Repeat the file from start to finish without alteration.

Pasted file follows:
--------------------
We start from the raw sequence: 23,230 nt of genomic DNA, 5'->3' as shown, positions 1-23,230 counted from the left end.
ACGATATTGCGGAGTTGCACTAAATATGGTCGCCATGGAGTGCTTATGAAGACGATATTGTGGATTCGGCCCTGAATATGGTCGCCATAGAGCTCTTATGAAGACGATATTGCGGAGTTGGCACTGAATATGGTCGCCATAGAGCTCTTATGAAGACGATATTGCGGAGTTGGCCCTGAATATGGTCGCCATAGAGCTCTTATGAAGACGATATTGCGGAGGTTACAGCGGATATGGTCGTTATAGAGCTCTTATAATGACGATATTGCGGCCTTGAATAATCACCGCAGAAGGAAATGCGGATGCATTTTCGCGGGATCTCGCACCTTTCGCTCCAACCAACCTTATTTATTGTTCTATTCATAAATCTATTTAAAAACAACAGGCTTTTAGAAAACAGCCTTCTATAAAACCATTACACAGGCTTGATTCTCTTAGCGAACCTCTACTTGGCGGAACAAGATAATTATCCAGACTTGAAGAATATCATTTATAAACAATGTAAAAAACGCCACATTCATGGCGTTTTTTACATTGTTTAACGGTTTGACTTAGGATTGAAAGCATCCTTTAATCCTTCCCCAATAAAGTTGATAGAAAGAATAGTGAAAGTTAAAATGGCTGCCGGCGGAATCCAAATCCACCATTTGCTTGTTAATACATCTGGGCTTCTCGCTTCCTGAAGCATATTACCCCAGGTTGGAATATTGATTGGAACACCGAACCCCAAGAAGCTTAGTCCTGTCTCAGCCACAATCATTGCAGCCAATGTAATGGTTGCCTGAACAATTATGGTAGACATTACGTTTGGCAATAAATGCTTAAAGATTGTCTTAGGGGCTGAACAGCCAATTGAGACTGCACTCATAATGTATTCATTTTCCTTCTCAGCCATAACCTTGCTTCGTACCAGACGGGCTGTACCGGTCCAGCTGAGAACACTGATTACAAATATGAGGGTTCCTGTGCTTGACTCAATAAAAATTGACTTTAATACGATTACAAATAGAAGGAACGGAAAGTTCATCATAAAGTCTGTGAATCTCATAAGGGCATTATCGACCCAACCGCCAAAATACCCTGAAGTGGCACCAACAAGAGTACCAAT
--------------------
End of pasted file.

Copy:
We start from the raw sequence: 23,230 nt of genomic DNA, 5'->3' as shown, positions 1-23,230 counted from the left end.
ACGATATTGCGGAGTTGCACTAAATATGGTCGCCATGGAGTGCTTATGAAGACGATATTGTGGATTCGGCCCTGAATATGGTCGCCATAGAGCTCTTATGAAGACGATATTGCGGAGTTGGCACTGAATATGGTCGCCATAGAGCTCTTATGAAGACGATATTGCGGAGTTGGCCCTGAATATGGTCGCCATAGAGCTCTTATGAAGACGATATTGCGGAGGTTACAGCGGATATGGTCGTTATAGAGCTCTTATAATGACGATATTGCGGCCTTGAATAATCACCGCAGAAGGAAATGCGGATGCATTTTCGCGGGATCTCGCACCTTTCGCTCCAACCAACCTTATTTATTGTTCTATTCATAAATCTATTTAAAAACAACAGGCTTTTAGAAAACAGCCTTCTATAAAACCATTACACAGGCTTGATTCTCTTAGCGAACCTCTACTTGGCGGAACAAGATAATTATCCAGACTTGAAGAATATCATTTATAAACAATGTAAAAAACGCCACATTCATGGCGTTTTTTACATTGTTTAACGGTTTGACTTAGGATTGAAAGCATCCTTTAATCCTTCCCCAATAAAGTTGATAGAAAGAATAGTGAAAGTTAAAATGGCTGCCGGCGGAATCCAAATCCACCATTTGCTTGTTAATACATCTGGGCTTCTCGCTTCCTGAAGCATATTACCCCAGGTTGGAATATTGATTGGAACACCGAACCCCAAGAAGCTTAGTCCTGTCTCAGCCACAATCATTGCAGCCAATGTAATGGTTGCCTGAACAATTATGGTAGACATTACGTTTGGCAATAAATGCTTAAAGATTGTCTTAGGGGCTGAACAGCCAATTGAGACTGCACTCATAATGTATTCATTTTCCTTCTCAGCCATAACCTTGCTTCGTACCAGACGGGCTGTACCGGTCCAGCTGAGAACACTGATTACAAATATGAGGGTTCCTGTGCTTGACTCAATAAAAATTGACTTTAATACGATTACAAATAGAAGGAACGGAAAGTTCATCATAAAGTCTGTGAATCTCATAAGGGCATTATCGACCCAACCGCCAAAATACCCTGAAGTGGCACCAACAAGAGTACCAAT